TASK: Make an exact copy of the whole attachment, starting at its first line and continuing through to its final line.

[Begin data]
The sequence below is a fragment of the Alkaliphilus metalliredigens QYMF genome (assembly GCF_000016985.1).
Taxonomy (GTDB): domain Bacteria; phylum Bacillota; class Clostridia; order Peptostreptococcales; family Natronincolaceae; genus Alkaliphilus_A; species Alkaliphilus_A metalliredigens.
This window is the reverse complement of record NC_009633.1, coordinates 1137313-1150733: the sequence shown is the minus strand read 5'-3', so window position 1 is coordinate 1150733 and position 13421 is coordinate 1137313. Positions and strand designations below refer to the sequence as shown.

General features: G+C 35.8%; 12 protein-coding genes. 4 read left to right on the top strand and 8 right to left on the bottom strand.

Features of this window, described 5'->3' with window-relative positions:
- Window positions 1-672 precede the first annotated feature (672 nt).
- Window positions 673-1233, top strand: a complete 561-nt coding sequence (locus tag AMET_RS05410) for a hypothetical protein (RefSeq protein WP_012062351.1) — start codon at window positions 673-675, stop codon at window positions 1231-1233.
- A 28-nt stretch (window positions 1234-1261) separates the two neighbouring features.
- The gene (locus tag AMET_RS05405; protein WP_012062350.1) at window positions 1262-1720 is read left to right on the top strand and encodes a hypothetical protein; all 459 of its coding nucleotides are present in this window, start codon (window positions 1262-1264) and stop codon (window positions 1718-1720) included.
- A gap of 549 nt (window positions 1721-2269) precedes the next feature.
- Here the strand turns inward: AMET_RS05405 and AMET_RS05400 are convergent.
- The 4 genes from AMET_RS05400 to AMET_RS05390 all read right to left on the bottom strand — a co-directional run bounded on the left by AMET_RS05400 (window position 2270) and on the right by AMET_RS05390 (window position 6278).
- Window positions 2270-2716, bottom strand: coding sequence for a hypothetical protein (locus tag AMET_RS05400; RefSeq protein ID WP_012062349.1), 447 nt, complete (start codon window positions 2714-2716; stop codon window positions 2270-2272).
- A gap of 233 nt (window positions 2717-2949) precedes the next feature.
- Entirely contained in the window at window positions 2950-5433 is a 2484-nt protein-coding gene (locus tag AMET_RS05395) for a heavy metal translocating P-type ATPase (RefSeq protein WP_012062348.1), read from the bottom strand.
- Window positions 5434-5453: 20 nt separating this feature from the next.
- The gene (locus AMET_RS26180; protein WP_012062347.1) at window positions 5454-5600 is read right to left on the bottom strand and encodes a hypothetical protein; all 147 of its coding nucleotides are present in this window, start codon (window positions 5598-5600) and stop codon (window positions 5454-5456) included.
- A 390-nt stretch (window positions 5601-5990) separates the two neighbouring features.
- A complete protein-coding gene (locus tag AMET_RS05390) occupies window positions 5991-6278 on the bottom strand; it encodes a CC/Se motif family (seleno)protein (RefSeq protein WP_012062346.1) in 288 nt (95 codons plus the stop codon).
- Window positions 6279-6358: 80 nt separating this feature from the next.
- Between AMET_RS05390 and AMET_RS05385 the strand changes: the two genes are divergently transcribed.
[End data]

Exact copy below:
The sequence below is a fragment of the Alkaliphilus metalliredigens QYMF genome (assembly GCF_000016985.1).
Taxonomy (GTDB): domain Bacteria; phylum Bacillota; class Clostridia; order Peptostreptococcales; family Natronincolaceae; genus Alkaliphilus_A; species Alkaliphilus_A metalliredigens.
This window is the reverse complement of record NC_009633.1, coordinates 1137313-1150733: the sequence shown is the minus strand read 5'-3', so window position 1 is coordinate 1150733 and position 13421 is coordinate 1137313. Positions and strand designations below refer to the sequence as shown.

General features: G+C 35.8%; 12 protein-coding genes. 4 read left to right on the top strand and 8 right to left on the bottom strand.

Features of this window, described 5'->3' with window-relative positions:
- Window positions 1-672 precede the first annotated feature (672 nt).
- Window positions 673-1233, top strand: a complete 561-nt coding sequence (locus tag AMET_RS05410) for a hypothetical protein (RefSeq protein WP_012062351.1) — start codon at window positions 673-675, stop codon at window positions 1231-1233.
- A 28-nt stretch (window positions 1234-1261) separates the two neighbouring features.
- The gene (locus tag AMET_RS05405; protein WP_012062350.1) at window positions 1262-1720 is read left to right on the top strand and encodes a hypothetical protein; all 459 of its coding nucleotides are present in this window, start codon (window positions 1262-1264) and stop codon (window positions 1718-1720) included.
- A gap of 549 nt (window positions 1721-2269) precedes the next feature.
- Here the strand turns inward: AMET_RS05405 and AMET_RS05400 are convergent.
- The 4 genes from AMET_RS05400 to AMET_RS05390 all read right to left on the bottom strand — a co-directional run bounded on the left by AMET_RS05400 (window position 2270) and on the right by AMET_RS05390 (window position 6278).
- Window positions 2270-2716, bottom strand: coding sequence for a hypothetical protein (locus tag AMET_RS05400; RefSeq protein ID WP_012062349.1), 447 nt, complete (start codon window positions 2714-2716; stop codon window positions 2270-2272).
- A gap of 233 nt (window positions 2717-2949) precedes the next feature.
- Entirely contained in the window at window positions 2950-5433 is a 2484-nt protein-coding gene (locus tag AMET_RS05395) for a heavy metal translocating P-type ATPase (RefSeq protein WP_012062348.1), read from the bottom strand.
- Window positions 5434-5453: 20 nt separating this feature from the next.
- The gene (locus AMET_RS26180; protein WP_012062347.1) at window positions 5454-5600 is read right to left on the bottom strand and encodes a hypothetical protein; all 147 of its coding nucleotides are present in this window, start codon (window positions 5598-5600) and stop codon (window positions 5454-5456) included.
- A 390-nt stretch (window positions 5601-5990) separates the two neighbouring features.
- A complete protein-coding gene (locus tag AMET_RS05390) occupies window positions 5991-6278 on the bottom strand; it encodes a CC/Se motif family (seleno)protein (RefSeq protein WP_012062346.1) in 288 nt (95 codons plus the stop codon).
- Window positions 6279-6358: 80 nt separating this feature from the next.
- Between AMET_RS05390 and AMET_RS05385 the strand changes: the two genes are divergently transcribed.